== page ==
Opening Up a New RPG World

Four vendors offer immediate Open Access solutions


IBM just announced Rational Open Access: RPG Edition. This new program product from IBM opens the interface to the RPG language. This move has prompted many good questions: What does this mean? How does it work? What does it do?

What Does This Mean?

IBM has opened the RPG interface to allow programmers to extend the user experience beyond those available in previous releases of RPG. Application programmers will be able to direct RPG IV to explicitly send data to interfaces other than the traditional 5250 telnet, including graphical, Web, hand-held and XML, to name but a few. The solutions will be limitless once programmer imagination and modern coding techniques are applied to business applications.

How Does It Work?

Rational Open Access: RPG Edition has three pieces to the puzzle—the RPG program, the handler(s) for each data transfer and the program that will render the result. For simplicity, let’s explore the rendering of a new image by looking at the three pieces.

1) The RPG program. This must be an RPG IV program that will tell the compiler and the runtime that it won’t be using the standard file handlers from the operating system, by selecting a new keyword in the F specification.

2) A handler program. Consider the handler program the “data catcher.” This code will take the buffer of information from the RPG program, massage it as necessary and hand it over to the rendering program.

3) The rendering program. Different devices have various support requirements. For example, a blackberry uses a different language from an iPhone, which is different again from the languages of the Web. There needs to be a program to massage data, format it and display it in a way that makes sense for the specific device.

Just to put this all into context, the process is very similar to how things work with a green screen. The difference, of course, is who provides the pieces. An idea of how things work under the covers in RPG can set the scene for better understanding of IBM Rational Open Access: RPG Edition.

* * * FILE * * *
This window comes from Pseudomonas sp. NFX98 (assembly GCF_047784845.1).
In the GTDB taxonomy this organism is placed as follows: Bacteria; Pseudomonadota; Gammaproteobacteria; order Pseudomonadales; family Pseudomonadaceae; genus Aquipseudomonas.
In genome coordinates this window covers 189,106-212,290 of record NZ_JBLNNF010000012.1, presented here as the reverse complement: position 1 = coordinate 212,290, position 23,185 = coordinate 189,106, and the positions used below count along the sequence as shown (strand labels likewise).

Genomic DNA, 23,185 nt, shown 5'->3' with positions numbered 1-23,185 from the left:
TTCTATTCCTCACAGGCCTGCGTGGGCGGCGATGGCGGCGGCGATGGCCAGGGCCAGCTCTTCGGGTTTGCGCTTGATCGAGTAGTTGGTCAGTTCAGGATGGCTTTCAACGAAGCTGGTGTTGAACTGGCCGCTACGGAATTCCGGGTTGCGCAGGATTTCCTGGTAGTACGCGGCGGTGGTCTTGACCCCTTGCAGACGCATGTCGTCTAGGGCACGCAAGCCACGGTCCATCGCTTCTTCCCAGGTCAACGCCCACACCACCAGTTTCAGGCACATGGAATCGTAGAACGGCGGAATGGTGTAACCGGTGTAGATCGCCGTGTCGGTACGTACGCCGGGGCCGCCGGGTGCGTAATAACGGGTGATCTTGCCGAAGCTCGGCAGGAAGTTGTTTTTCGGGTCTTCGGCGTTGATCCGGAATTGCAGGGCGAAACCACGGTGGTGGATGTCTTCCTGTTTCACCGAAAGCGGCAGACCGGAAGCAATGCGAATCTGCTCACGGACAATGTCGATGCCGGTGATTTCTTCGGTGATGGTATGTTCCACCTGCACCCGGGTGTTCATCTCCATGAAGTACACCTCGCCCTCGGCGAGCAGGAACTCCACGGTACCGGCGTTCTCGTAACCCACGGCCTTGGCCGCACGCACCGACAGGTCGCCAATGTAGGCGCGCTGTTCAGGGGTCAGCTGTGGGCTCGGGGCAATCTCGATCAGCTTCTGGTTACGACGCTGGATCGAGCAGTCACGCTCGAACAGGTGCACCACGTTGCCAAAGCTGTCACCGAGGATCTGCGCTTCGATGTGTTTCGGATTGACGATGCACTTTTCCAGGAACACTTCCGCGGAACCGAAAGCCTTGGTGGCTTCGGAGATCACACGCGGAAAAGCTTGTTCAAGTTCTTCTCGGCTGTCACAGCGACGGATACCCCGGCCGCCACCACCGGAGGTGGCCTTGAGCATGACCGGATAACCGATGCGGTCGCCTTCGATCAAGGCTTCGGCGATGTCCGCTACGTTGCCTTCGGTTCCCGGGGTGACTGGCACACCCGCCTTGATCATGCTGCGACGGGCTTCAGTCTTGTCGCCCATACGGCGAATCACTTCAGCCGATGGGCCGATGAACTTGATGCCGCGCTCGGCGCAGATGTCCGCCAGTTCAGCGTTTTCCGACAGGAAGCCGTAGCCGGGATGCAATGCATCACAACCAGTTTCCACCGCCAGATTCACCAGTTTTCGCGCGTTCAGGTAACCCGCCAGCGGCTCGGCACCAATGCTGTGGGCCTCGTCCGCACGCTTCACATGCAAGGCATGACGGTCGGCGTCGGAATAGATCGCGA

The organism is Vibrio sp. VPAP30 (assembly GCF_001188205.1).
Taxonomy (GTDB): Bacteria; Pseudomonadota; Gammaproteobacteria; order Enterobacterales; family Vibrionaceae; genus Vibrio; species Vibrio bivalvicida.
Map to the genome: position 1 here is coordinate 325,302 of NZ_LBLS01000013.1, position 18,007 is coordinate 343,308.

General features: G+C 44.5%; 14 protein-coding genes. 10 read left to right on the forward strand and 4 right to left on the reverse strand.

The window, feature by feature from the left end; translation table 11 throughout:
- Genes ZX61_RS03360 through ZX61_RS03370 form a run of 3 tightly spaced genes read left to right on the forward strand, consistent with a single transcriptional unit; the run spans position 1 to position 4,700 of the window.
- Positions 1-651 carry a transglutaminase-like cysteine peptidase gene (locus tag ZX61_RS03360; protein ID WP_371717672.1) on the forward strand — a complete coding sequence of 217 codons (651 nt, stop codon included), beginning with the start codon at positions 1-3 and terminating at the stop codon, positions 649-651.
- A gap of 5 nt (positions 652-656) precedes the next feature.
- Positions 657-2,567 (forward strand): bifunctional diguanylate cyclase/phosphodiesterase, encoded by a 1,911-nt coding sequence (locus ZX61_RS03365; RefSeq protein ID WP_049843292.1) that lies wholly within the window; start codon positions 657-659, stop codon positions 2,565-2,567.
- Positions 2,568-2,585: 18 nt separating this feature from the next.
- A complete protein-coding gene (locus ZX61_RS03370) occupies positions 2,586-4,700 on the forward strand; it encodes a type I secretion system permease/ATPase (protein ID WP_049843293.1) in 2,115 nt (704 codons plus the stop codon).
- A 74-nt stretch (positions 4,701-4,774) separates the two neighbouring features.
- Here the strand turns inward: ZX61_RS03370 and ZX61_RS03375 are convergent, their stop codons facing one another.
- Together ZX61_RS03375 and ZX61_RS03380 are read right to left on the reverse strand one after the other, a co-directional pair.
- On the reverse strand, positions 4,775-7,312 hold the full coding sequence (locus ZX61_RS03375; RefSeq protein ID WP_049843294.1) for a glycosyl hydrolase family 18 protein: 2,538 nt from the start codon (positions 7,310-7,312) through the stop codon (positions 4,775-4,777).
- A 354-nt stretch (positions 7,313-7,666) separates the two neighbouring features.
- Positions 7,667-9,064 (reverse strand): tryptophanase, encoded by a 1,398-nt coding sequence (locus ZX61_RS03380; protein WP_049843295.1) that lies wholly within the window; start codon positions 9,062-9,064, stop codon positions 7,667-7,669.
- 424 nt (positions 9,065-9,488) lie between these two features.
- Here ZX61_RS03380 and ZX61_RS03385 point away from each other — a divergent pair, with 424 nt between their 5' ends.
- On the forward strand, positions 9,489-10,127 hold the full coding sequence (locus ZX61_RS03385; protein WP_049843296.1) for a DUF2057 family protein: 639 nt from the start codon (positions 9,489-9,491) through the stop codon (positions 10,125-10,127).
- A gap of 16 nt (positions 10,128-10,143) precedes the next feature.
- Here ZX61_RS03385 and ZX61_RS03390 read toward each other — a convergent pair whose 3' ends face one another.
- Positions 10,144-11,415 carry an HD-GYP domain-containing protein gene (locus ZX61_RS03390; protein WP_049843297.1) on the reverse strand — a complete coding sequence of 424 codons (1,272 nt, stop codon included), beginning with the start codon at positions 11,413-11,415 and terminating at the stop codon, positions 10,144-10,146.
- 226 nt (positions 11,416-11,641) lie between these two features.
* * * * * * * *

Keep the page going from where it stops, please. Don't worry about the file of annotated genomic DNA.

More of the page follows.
Traditionally, the RPG language has been tied to other components of the IBM i operating system, including runtime instruction sets and display file objects. When a programmer coded a WRITE operation to a file (data or display), under the covers many other coded components were being used. Using simple, high-level terms, let’s review the steps that take place. The WRITE operation causes the program buffer to be handed to the operating system’s data manager. The OS merges the data into the DDS Display file objects, creating a 5250 datastream, which would be handed to the display manager of the operating system, which in turn is written to a non-programmable terminal. In many ways, this combination of RPG runtime and OS instructions is similar to using a handler and a rendering program. This tight association has allowed programmers to remain above the technical operating system details and know that simply executing a WRITE operation renders the desired 5250 image.


Alison Butterill is the Power Systems application development offering manager and a senior consulting certified IT specialist.



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